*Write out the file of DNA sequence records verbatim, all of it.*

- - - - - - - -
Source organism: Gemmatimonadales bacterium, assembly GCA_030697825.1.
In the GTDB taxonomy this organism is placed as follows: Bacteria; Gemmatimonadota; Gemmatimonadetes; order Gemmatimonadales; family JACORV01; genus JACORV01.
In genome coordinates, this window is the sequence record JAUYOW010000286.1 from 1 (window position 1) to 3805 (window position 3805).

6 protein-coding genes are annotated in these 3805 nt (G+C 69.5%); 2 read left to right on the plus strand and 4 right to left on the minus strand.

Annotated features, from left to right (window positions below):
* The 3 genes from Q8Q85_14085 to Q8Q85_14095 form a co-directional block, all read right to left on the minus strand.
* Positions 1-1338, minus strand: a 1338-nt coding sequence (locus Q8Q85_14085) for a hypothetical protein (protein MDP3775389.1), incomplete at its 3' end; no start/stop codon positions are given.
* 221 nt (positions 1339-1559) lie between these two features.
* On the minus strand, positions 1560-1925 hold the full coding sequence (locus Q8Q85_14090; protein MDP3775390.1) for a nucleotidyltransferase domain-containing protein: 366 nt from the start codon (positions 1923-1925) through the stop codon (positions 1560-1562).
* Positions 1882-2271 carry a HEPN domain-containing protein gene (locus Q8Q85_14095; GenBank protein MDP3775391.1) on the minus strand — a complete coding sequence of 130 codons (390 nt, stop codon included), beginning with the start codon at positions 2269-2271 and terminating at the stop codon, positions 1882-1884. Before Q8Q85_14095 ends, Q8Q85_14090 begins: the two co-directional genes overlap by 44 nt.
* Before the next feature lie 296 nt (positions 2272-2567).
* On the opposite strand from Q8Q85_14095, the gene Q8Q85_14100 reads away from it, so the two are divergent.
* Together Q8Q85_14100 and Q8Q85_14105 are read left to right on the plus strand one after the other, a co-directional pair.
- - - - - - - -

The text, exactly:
Source organism: Gemmatimonadales bacterium, assembly GCA_030697825.1.
In the GTDB taxonomy this organism is placed as follows: Bacteria; Gemmatimonadota; Gemmatimonadetes; order Gemmatimonadales; family JACORV01; genus JACORV01.
In genome coordinates, this window is the sequence record JAUYOW010000286.1 from 1 (window position 1) to 3805 (window position 3805).

6 protein-coding genes are annotated in these 3805 nt (G+C 69.5%); 2 read left to right on the plus strand and 4 right to left on the minus strand.

Annotated features, from left to right (window positions below):
* The 3 genes from Q8Q85_14085 to Q8Q85_14095 form a co-directional block, all read right to left on the minus strand.
* Positions 1-1338, minus strand: a 1338-nt coding sequence (locus Q8Q85_14085) for a hypothetical protein (protein MDP3775389.1), incomplete at its 3' end; no start/stop codon positions are given.
* 221 nt (positions 1339-1559) lie between these two features.
* On the minus strand, positions 1560-1925 hold the full coding sequence (locus Q8Q85_14090; protein MDP3775390.1) for a nucleotidyltransferase domain-containing protein: 366 nt from the start codon (positions 1923-1925) through the stop codon (positions 1560-1562).
* Positions 1882-2271 carry a HEPN domain-containing protein gene (locus Q8Q85_14095; GenBank protein MDP3775391.1) on the minus strand — a complete coding sequence of 130 codons (390 nt, stop codon included), beginning with the start codon at positions 2269-2271 and terminating at the stop codon, positions 1882-1884. Before Q8Q85_14095 ends, Q8Q85_14090 begins: the two co-directional genes overlap by 44 nt.
* Before the next feature lie 296 nt (positions 2272-2567).
* On the opposite strand from Q8Q85_14095, the gene Q8Q85_14100 reads away from it, so the two are divergent.
* Together Q8Q85_14100 and Q8Q85_14105 are read left to right on the plus strand one after the other, a co-directional pair.